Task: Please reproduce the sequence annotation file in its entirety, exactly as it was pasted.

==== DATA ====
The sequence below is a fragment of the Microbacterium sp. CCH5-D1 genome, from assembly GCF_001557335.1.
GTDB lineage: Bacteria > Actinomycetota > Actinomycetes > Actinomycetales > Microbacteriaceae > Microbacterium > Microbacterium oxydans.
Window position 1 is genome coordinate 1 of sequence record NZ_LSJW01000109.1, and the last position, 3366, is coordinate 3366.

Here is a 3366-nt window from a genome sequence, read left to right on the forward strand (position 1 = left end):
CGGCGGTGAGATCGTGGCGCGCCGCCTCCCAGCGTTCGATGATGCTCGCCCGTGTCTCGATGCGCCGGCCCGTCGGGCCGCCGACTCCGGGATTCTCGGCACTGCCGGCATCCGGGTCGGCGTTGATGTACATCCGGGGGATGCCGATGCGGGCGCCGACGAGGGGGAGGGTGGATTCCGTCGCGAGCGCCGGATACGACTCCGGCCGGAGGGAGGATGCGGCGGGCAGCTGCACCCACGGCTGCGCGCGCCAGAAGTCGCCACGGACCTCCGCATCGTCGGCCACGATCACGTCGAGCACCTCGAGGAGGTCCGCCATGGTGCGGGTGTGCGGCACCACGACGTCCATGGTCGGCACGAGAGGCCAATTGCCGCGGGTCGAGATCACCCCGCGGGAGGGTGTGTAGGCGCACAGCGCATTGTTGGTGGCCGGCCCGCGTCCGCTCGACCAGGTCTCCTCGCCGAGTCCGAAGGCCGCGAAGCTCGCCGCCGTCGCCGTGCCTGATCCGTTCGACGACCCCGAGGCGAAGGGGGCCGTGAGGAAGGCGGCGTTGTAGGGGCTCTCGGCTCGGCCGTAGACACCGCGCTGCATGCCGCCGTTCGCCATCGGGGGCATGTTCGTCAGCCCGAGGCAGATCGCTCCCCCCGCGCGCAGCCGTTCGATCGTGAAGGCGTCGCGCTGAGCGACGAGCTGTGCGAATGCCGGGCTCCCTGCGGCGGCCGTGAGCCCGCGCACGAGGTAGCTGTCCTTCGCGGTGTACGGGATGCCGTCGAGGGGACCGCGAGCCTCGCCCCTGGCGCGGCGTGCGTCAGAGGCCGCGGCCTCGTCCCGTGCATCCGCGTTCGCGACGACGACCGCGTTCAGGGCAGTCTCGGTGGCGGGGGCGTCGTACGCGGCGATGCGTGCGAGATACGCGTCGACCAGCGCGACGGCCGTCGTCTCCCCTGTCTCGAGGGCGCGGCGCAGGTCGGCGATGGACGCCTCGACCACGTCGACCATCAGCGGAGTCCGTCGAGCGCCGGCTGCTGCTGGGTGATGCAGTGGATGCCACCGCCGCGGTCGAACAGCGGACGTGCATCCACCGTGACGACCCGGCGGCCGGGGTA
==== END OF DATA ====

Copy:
The sequence below is a fragment of the Microbacterium sp. CCH5-D1 genome, from assembly GCF_001557335.1.
GTDB lineage: Bacteria > Actinomycetota > Actinomycetes > Actinomycetales > Microbacteriaceae > Microbacterium > Microbacterium oxydans.
Window position 1 is genome coordinate 1 of sequence record NZ_LSJW01000109.1, and the last position, 3366, is coordinate 3366.

Here is a 3366-nt window from a genome sequence, read left to right on the forward strand (position 1 = left end):
CGGCGGTGAGATCGTGGCGCGCCGCCTCCCAGCGTTCGATGATGCTCGCCCGTGTCTCGATGCGCCGGCCCGTCGGGCCGCCGACTCCGGGATTCTCGGCACTGCCGGCATCCGGGTCGGCGTTGATGTACATCCGGGGGATGCCGATGCGGGCGCCGACGAGGGGGAGGGTGGATTCCGTCGCGAGCGCCGGATACGACTCCGGCCGGAGGGAGGATGCGGCGGGCAGCTGCACCCACGGCTGCGCGCGCCAGAAGTCGCCACGGACCTCCGCATCGTCGGCCACGATCACGTCGAGCACCTCGAGGAGGTCCGCCATGGTGCGGGTGTGCGGCACCACGACGTCCATGGTCGGCACGAGAGGCCAATTGCCGCGGGTCGAGATCACCCCGCGGGAGGGTGTGTAGGCGCACAGCGCATTGTTGGTGGCCGGCCCGCGTCCGCTCGACCAGGTCTCCTCGCCGAGTCCGAAGGCCGCGAAGCTCGCCGCCGTCGCCGTGCCTGATCCGTTCGACGACCCCGAGGCGAAGGGGGCCGTGAGGAAGGCGGCGTTGTAGGGGCTCTCGGCTCGGCCGTAGACACCGCGCTGCATGCCGCCGTTCGCCATCGGGGGCATGTTCGTCAGCCCGAGGCAGATCGCTCCCCCCGCGCGCAGCCGTTCGATCGTGAAGGCGTCGCGCTGAGCGACGAGCTGTGCGAATGCCGGGCTCCCTGCGGCGGCCGTGAGCCCGCGCACGAGGTAGCTGTCCTTCGCGGTGTACGGGATGCCGTCGAGGGGACCGCGAGCCTCGCCCCTGGCGCGGCGTGCGTCAGAGGCCGCGGCCTCGTCCCGTGCATCCGCGTTCGCGACGACGACCGCGTTCAGGGCAGTCTCGGTGGCGGGGGCGTCGTACGCGGCGATGCGTGCGAGATACGCGTCGACCAGCGCGACGGCCGTCGTCTCCCCTGTCTCGAGGGCGCGGCGCAGGTCGGCGATGGACGCCTCGACCACGTCGACCATCAGCGGAGTCCGTCGAGCGCCGGCTGCTGCTGGGTGATGCAGTGGATGCCACCGCCGCGGTCGAACAGCGGACGTGCATCCACCGTGACGACCCGGCGGCCGGGGTA